A young man, aged 16 years, has constant periumbilical pain (with occasional cramping), extreme weakness, anorexia, nausea, constipation, and orthostasis. His symptoms recur each winter after an episode of typical viral upper-respiratory-infection symptoms (i.e., fever, cough). The episode typically lasts throughout the winter and resolves spontaneously. He also experiences some mild and shorter-lived episodes during the summer.

Acetaminophen and ibuprofen provide no relief; ondansetron (Zofran) or dicyclomine (Bentyl) as needed provide minimal relief. Daily bowel training combined with polyethylene glycol (Miralax) and Lactobacillus GG relieve constipation but none of the other symptoms.

The patient’s first episode was in 2009 and kept him out of school all winter. He had a somewhat spontaneous recovery and was well until the following fall, when another fever and cough developed. The cycle resumed for the next two winters.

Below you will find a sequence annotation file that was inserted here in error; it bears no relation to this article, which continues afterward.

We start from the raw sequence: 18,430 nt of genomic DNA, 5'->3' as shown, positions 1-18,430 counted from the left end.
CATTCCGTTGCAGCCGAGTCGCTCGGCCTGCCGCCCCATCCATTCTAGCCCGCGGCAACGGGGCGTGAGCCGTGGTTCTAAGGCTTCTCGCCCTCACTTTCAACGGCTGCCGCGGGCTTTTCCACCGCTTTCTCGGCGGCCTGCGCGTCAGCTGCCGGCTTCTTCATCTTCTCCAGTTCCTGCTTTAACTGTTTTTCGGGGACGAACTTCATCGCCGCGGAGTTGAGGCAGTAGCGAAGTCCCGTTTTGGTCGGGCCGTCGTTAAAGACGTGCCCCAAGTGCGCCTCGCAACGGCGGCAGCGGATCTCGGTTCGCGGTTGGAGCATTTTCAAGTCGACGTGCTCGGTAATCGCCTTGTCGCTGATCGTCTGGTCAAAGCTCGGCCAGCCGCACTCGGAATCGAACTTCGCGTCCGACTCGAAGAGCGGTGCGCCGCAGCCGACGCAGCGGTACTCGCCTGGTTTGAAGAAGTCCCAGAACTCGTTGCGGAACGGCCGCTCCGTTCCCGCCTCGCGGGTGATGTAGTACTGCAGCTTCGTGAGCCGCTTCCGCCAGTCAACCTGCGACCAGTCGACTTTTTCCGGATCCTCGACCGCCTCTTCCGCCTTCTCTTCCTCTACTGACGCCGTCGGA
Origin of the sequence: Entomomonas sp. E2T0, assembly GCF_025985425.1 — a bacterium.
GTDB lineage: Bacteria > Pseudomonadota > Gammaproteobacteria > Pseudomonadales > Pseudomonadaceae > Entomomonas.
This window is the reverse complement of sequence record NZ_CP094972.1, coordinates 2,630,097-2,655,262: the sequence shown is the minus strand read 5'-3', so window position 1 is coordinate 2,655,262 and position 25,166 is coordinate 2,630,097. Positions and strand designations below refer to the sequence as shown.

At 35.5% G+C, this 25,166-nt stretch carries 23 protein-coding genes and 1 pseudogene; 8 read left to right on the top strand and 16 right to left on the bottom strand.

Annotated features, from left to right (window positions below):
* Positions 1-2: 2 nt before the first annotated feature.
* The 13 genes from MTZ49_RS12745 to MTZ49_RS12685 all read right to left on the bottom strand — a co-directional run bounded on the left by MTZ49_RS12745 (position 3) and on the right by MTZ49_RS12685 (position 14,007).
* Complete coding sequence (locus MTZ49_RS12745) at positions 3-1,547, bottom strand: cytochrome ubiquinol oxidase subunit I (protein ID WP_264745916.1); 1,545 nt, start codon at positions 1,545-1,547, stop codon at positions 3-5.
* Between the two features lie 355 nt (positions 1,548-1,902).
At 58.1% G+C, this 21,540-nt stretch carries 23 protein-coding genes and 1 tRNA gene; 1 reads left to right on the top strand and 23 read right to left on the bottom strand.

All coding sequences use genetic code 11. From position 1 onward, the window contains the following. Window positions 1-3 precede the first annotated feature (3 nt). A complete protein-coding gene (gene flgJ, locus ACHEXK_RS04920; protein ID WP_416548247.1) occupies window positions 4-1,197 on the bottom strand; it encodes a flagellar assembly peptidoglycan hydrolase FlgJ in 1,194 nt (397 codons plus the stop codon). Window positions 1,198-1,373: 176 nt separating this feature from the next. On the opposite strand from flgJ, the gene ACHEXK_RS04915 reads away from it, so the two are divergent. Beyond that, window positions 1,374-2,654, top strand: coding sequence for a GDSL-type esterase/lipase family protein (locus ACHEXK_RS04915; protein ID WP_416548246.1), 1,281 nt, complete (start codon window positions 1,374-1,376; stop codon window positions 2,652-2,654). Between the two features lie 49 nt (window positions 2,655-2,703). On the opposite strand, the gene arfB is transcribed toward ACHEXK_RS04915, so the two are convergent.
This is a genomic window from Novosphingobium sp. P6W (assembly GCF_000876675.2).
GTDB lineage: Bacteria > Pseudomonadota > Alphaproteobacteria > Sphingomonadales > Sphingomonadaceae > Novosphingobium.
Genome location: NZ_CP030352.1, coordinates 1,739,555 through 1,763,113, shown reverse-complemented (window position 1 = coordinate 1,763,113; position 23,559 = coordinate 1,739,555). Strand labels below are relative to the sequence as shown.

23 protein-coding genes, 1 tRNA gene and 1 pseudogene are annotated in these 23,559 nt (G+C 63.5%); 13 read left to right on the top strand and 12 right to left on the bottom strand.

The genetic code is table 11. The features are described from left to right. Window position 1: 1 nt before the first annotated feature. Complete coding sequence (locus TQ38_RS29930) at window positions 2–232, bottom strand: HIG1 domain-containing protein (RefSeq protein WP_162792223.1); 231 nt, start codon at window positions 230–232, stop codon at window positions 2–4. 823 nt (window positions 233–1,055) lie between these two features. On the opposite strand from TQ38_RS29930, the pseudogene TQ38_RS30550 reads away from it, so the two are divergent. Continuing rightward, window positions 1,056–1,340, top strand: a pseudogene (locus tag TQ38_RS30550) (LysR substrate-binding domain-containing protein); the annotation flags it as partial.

This September, the symptoms recurred and he is once again unable to attend school. Depression and school stress/anxiety were fully explored and ruled out. The patient has no history of tobacco, social drug or alcohol use or other risky behaviors.

The only slightly abnormal labs were immunoglobulin (Ig)G (1,586 mg/dL) and mean platelet volume (12.9 fL). Abdominal x-ray showed stool but was otherwise normal. Where can I go from here? — Clarita Coles, PA-C, Bethlehem, Pa.

The reactive cycle of symptoms along with the elevated IgG levels point to an immune phenomenon. The location of the symptoms point toward mesenteric adenitis. The pain and systemic malaise can lead to self-perpetuated constipation and anorexia.

A plain film would not be helpful. A CT scan to more directly visualize the lymph tissue of the abdomen, especially if done during the height of symptoms, may be helpful. It will be interesting to see what is found. — Claire Babcock O’Connell, MPH, PA-C (170-1)